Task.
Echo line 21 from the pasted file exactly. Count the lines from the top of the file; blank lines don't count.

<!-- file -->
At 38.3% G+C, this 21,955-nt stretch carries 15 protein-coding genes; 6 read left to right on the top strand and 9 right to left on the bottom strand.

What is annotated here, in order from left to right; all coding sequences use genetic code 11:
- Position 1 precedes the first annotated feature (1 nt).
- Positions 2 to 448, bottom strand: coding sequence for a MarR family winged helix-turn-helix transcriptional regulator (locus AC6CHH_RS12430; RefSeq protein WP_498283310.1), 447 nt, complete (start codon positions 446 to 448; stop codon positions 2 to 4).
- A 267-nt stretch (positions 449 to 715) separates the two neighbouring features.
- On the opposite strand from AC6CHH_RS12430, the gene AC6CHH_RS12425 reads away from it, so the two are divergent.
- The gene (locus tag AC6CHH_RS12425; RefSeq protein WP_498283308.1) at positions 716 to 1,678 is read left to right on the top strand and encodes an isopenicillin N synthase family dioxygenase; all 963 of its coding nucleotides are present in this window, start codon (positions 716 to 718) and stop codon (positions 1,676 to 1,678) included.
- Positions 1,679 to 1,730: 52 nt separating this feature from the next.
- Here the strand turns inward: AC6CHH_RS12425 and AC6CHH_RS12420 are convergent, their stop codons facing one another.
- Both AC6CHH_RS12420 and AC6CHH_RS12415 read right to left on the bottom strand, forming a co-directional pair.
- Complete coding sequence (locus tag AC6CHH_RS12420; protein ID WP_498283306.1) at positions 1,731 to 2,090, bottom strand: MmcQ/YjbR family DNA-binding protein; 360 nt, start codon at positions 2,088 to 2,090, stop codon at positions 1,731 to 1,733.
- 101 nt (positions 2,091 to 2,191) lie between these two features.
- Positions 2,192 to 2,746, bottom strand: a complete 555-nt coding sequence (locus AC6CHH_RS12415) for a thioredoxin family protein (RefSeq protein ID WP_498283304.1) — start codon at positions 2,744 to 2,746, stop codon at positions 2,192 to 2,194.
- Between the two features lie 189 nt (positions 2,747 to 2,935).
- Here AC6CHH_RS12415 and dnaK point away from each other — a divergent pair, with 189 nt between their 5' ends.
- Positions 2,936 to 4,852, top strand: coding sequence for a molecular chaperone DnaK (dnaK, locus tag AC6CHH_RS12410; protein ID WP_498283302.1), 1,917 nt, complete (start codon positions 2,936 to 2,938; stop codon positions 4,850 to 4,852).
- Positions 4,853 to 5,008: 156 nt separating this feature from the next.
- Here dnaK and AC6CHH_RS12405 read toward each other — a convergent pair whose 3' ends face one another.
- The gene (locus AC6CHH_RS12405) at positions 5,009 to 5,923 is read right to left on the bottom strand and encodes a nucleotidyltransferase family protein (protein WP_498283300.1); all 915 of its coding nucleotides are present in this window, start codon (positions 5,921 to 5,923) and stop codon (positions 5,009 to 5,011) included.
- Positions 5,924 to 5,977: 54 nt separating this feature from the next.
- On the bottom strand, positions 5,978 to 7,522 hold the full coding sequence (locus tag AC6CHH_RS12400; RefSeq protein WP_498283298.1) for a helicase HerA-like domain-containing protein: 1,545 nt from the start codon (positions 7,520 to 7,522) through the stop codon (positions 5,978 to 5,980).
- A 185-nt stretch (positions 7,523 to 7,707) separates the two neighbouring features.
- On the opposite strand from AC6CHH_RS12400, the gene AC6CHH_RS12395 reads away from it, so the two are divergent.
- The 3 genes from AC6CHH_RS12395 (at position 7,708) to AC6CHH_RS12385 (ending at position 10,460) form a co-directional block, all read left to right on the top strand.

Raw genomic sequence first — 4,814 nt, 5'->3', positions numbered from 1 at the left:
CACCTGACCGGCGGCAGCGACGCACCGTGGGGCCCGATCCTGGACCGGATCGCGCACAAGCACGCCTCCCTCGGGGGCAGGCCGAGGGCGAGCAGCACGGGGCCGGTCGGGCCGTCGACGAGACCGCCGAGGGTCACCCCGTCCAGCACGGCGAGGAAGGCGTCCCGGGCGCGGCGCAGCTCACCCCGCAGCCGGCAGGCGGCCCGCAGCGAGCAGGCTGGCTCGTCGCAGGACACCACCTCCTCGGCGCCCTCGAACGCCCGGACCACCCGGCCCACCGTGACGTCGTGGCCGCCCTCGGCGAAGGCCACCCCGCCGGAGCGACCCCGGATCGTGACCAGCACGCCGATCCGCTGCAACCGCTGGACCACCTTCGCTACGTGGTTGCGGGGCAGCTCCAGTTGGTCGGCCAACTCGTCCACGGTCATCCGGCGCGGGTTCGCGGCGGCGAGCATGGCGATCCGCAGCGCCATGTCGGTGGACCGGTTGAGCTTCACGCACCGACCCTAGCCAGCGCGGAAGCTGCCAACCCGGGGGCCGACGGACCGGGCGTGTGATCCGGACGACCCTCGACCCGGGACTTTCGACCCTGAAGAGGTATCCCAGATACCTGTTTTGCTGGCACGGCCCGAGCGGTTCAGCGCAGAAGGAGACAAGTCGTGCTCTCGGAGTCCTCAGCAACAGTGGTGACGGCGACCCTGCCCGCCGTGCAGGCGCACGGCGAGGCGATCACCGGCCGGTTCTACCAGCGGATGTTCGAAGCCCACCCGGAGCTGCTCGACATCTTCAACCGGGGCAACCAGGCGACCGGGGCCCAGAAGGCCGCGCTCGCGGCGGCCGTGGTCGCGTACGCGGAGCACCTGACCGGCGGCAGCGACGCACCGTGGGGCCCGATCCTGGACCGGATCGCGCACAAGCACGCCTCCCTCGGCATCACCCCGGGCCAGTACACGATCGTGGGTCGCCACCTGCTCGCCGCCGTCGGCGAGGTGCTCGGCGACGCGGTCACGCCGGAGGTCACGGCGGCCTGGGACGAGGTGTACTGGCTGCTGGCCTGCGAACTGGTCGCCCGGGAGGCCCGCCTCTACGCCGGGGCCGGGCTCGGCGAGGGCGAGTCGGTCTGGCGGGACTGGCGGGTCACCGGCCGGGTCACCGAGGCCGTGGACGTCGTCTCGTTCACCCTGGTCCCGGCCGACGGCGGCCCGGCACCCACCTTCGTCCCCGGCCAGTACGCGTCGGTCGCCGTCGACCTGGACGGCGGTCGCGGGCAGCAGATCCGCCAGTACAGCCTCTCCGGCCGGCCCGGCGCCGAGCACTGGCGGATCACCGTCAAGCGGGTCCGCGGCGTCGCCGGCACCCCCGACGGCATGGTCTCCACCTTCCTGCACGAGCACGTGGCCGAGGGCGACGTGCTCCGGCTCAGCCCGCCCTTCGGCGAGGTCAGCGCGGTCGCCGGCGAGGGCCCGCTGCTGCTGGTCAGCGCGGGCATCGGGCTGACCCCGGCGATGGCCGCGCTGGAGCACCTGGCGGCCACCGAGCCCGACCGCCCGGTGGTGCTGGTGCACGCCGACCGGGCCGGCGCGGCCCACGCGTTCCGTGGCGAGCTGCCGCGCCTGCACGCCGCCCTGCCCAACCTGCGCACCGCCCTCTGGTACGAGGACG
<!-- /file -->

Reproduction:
- On the bottom strand, positions 5,978 to 7,522 hold the full coding sequence (locus tag AC6CHH_RS12400; RefSeq protein WP_498283298.1) for a helicase HerA-like domain-containing protein: 1,545 nt from the start codon (positions 7,520 to 7,522) through the stop codon (positions 5,978 to 5,980).